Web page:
Mariton: Spring Cleaning
by Tim Burris, Preserve Manager
It’s time to start cleaning out Bluebird nest boxes. The snow is still deep in the fields, but I ventured out to check the boxes. A few boxes had bird nests left over from last summer, like the wren nest above. Removing the old bird nests will make a nest box more attractive to a pair of Bluebirds looking to raise a brood of young.
Several of the boxes had abandoned mice nests. This insulation is mostly the fluffy seed heads from Goldenrods, Asters and Thistle. I imagine it is pretty cozy with a few warm bodies nestled together in a ball. You can see there isn’t any room for a bluebird to build its nest in this box. After removing all the material, I prop the nest box door open with a stick for a week. It allows the box to air out, and also keeps mice from moving back in on a chilly night.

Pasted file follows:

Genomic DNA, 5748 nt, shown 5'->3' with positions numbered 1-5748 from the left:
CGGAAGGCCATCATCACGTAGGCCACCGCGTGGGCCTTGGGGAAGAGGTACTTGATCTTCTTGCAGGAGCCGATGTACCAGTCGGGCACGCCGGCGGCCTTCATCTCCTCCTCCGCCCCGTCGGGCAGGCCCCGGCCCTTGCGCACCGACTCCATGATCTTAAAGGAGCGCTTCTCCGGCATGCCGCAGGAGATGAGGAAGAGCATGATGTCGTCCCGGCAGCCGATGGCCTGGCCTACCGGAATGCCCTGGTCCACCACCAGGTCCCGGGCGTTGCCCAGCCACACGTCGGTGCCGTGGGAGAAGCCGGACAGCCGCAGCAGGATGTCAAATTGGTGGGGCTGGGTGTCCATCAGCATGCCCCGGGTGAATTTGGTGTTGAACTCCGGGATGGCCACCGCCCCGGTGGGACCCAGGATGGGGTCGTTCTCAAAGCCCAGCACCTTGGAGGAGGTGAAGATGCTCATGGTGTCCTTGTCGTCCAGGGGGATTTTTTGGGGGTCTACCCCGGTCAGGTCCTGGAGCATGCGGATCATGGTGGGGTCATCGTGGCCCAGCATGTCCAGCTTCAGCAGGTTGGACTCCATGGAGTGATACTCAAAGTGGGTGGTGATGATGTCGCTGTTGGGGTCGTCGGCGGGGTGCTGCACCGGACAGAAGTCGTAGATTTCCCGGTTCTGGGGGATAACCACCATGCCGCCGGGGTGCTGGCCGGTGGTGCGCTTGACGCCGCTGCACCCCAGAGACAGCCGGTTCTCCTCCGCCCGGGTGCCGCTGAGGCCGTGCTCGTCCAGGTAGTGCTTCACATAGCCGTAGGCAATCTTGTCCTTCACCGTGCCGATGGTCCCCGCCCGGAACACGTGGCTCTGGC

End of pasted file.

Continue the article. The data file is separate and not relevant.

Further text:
I didn’t’ find any Flying Squirrels nesting in boxes this year, but I did find a few granaries. This box was full of hickory nuts that Flying Squirrels cached. Some of the nuts had been chewed open, but most were uneaten (although many had insect holes).
Perhaps it seems early to think about cleaning nest boxes, but bluebirds have nested here as early as March in the past. I heard bluebirds singing this morning, and they will definitely be looking for nest cavities with the warmer weather. So, it is important to make your nest boxes attractive for any early scouts. Checking at this time allows me time to make repairs, or replace any boxes that need it. Plus I will be able to air out those boxes that were used by mice over winter.
Warmer days are coming. It won’t be long before we will be looking at photos like this of baby Chickadees, Bluebirds, and Tree swallows.